Home  »  Poems of Places An Anthology in 31 Volumes  »  Running the Blockade

Henry Wadsworth Longfellow, ed. Poems of Places: An Anthology in 31 Volumes.
America: Vols. XXV–XXIX. 1876–79.

Southern States: Wilmington, N. C.

Running the Blockade

By Will Wallace Harney (1832–1912)

A Chase in Soundings

HOVE in the stays, she lay,

In the blockading grounds

Of the North Carolina sounds,

Beleaguered half a day,

The good ship Heir of Lynn:

The still air shut her in

The very focus of light;

Where the sea grows hot and white,

As if it had turned to salt

Or solid rock, with a fault

That clipped the horizon’s edge

In a long, irregular ledge.

In the summer of sixty-three,

As still as they could be

The sea and air; and every

Spar lost in a reverie

Over its shadow, under

The sea, in curious wonder.

Not a cat’s-paw turned the streamer,

To spell at it letter by letter;

And for fifty leagues and better,

You could see the smoke of a steamer

Drifting down in the offing.

You could hear the sullen coughing,

Over sixty miles away,

At Wilmington harbor and bay,—

The pounding of cannon and mortar,

And the groan of torpedoes under

The sea, that came over her quarter,

Like the bellow of smothered thunder.

Uneasily looked the master

Now at the sea, and then

Off in a dream again

Of home, as the boa’s’in cast her

Dipsy lead in the shallow,

To a sort of nasal tune,

Larded with talk and tallow,

In the bight of the afternoon;

Drawling from sea-worn topics,

To sudden squalls in the tropics;

And lee shores whose hot lips

Had opened and swallowed ships,—

Till the slow talk seemed to pool

In the old Annapolis school;

And the master was “Joe” again,

With his messmate, Geordie of Maine,

Who loved, with loves like his own,

Sweethearts they never had won,—

Like the small blue flowers that live but a day,

Sweet things, in the inlets of Chesapeake bay.

The skies got bluer and bluer,

Till the far-off gunboat knew her,

And came up, hand over hand,

With a rushing, like falling sand,

Of the coils of her screw propeller,

Like the rifles that twist out her shell, or

The leverage fold and grapple

Of the sinewy boa-constrictor,

While her stem peeled the scum as an apple,

And the plunge of her steam beat the drums of a victor.

But, like omens in viscera,

Old Romans sought for;

As the stars fought with Sisera,—

Faster and faster,

And over and past her,

Swirled the cone of the cyclone and fought her.

It touched the sails of the schooner,

The turn of a sandglass sooner;

And, breaking in sudden bloom,—

From her foretop studding-sail,

Aft to her spanker-boom,

Down to her channel rail,

Fore to her flying jibs;—

Like a lily when it buds

She flowers out of her ribs,

White as the salt-sea seeds;

Bobbing about, like a cup.

Then a shout, and the hunt is up.


“A lee shore and a squall!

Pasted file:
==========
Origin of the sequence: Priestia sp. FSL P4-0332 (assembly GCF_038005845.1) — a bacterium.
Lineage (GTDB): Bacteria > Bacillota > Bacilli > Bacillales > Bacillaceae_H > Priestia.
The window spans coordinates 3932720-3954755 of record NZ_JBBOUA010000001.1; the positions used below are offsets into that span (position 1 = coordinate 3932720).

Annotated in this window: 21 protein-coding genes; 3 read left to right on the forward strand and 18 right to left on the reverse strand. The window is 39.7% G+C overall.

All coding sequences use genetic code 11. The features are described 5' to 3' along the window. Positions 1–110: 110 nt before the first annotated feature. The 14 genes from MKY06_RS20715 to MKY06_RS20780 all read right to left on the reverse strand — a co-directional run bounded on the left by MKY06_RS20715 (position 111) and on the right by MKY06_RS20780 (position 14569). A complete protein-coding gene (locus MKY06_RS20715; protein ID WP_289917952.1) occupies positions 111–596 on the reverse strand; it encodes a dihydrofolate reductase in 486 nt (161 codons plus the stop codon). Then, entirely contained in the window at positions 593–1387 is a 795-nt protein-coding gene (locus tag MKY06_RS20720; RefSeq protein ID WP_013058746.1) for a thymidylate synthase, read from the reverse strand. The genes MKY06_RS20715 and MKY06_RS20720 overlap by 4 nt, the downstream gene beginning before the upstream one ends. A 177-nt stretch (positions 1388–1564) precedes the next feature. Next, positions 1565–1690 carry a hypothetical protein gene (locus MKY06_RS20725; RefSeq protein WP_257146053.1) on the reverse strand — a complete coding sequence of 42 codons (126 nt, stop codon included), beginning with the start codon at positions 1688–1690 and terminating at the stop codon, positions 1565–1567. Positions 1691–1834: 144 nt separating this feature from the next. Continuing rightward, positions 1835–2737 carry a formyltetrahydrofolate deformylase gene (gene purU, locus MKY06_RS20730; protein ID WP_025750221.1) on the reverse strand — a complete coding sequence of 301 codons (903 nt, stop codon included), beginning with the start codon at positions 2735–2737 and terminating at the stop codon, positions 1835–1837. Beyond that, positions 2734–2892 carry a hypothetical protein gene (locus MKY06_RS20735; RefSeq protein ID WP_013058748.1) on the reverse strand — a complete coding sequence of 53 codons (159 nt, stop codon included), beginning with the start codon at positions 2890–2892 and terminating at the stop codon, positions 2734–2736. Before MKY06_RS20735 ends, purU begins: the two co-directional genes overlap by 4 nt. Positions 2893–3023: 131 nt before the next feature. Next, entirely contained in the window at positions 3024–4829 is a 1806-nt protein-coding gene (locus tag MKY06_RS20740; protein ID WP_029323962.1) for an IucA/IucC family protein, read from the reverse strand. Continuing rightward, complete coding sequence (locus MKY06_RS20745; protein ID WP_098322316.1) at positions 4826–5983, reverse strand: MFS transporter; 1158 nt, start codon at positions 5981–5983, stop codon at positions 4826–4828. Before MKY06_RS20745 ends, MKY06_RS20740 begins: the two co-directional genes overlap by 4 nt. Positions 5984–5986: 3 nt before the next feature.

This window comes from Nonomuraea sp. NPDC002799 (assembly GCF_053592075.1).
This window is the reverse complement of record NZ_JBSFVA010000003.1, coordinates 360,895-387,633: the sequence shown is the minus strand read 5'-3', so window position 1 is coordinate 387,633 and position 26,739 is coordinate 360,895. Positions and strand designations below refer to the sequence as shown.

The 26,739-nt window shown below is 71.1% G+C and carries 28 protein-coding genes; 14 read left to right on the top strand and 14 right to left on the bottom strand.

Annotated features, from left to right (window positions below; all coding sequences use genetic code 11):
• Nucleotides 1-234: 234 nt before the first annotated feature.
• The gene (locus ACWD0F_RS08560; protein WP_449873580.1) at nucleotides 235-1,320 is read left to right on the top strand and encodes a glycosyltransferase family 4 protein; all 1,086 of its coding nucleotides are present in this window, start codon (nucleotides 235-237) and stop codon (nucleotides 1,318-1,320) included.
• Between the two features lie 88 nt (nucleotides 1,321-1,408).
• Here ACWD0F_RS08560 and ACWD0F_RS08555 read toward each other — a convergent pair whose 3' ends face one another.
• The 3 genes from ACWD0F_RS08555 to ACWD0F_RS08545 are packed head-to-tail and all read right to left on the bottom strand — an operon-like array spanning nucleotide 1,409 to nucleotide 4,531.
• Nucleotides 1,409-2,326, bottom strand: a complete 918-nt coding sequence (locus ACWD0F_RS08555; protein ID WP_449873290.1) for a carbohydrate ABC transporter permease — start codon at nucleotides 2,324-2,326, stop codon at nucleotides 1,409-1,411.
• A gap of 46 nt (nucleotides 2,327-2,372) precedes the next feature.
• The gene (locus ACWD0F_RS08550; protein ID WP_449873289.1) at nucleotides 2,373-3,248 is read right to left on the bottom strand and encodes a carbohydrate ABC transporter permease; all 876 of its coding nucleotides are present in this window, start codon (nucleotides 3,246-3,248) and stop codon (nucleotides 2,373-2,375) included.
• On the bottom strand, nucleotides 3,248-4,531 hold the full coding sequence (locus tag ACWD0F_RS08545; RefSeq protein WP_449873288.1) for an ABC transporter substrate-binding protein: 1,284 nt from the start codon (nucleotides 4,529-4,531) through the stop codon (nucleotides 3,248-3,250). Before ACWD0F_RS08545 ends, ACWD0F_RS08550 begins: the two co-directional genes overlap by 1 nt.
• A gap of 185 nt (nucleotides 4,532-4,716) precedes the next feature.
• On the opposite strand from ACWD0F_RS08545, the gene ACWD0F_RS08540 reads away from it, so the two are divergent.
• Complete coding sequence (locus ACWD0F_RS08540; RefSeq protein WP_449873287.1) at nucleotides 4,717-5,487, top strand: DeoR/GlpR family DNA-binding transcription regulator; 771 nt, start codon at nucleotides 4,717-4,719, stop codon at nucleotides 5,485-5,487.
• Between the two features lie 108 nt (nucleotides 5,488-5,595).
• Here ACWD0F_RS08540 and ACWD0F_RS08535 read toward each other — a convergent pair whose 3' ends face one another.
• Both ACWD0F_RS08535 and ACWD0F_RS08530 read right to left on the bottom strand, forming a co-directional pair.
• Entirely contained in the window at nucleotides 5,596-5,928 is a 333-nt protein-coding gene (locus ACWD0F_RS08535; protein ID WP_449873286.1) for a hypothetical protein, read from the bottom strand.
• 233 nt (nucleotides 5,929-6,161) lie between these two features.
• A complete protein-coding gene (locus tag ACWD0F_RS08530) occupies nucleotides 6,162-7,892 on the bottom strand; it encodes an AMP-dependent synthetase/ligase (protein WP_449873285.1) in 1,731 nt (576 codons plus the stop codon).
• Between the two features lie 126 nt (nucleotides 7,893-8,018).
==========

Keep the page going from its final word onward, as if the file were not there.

There ’s but one of them all,”

As he steamed within hail,

Said the gunboat commander,

“Of all that I know,

That would dare carry sail

To beach her and land her,—

Annapolis Joe.”

As swivels of hail

Beat tattoo on the sail,

And he looked on the sea,

Where tempests unchain

Reefs hid in white rain;

“You ’ll want boots to follow me

All night,” said the master,

“With your wrought-iron roster,

Old Geordie of Maine.”

Ship ahoy! Heave to!

The wind seemed to wrestle

With steam in the vessel,

Elastic and pliant,

And wrench the propeller

With the strength of a giant,

As if to compel her

To shrink from the danger,

Her keel timbers ran on:

But grimly defiant,

And louder and louder,

In the bursting of powder,

Spoke the lips of her cannon.


“It ’s Joe, to be sure,”

Said the naval commander,

“And he ’s got a king’s ransom of stores in his keel;

I ’ll sink her, or land her

Rawbones on a lee shore,

To feed the Sound fishes on his powder and steel.”

A reef rose between,

Where the keel of the sea seemed to jib and careen,

And pitch on its beam ends,

About which the water ran smooth with vehemence,

Like the gates of a lock when its hinges are swung,

And the bore of the current shoots out in a tongue.

But, taut and close-lasted,

From keelson to masthead;

Spanker vangs to spritsail-yards,

And flying jib-boom,

As true to her halyards

As belle of the room

When her feet, to the click of the castanets clipping,

Make rhymes to the music’s adagios tripping,—

As dangerously quick as Herodias’ daughter,—

While the wind kissed her lacings and whipped round her quarter,

And pitch-piped its bagpipes as shrill as a demon,

The sloop felt her tiller;

Double banked her propeller;

And rushed at the sluice with a full head of steam on.


But the fugitive ship,

Like a wild thing at bay,

That will double and slip

From corner to panel,

Like a fox, stole away.

The nips of the channel,

In shoulder and knee,

Seemed to rise and bend over her;

The bellowing sea,

To open and cover her;

And where the surf plunges

Through coral and sponges

In slings of the wind as light as a feather,

To rove the blue phosphorous frost in her shrouds,

The burst of the clouds,

Mixed the sea and the sand and the sky altogether,

And the welkin cracked open with terrible brightening,

Till the bed of the sea seemed to bristle with lightning;

And over, and under

The clamor of waves, pealed the toll of the thunder.


So, all through the night, in the darkness they grope.

In the wash of the water, and swish of the spray,

Clung the sloop to the chase, as if towed by a rope,

Till the morning gun slipped it, at breaking of day.

Tira la, sang the bugles,—a fox stole away!

Stole away; stole away: stole away; stole away:

Tira la sang the bugles,—a fox stole away.

In Wilmington town there ’s a ringing of bells

As the people go down, to see her come in,

With her flag at the forepeak, as every one tells

Of the old ballad luck of the ship Heir of Lynn.

If you ever meet Josey, or Geordie of Maine,

You will run the chase over in soundings again.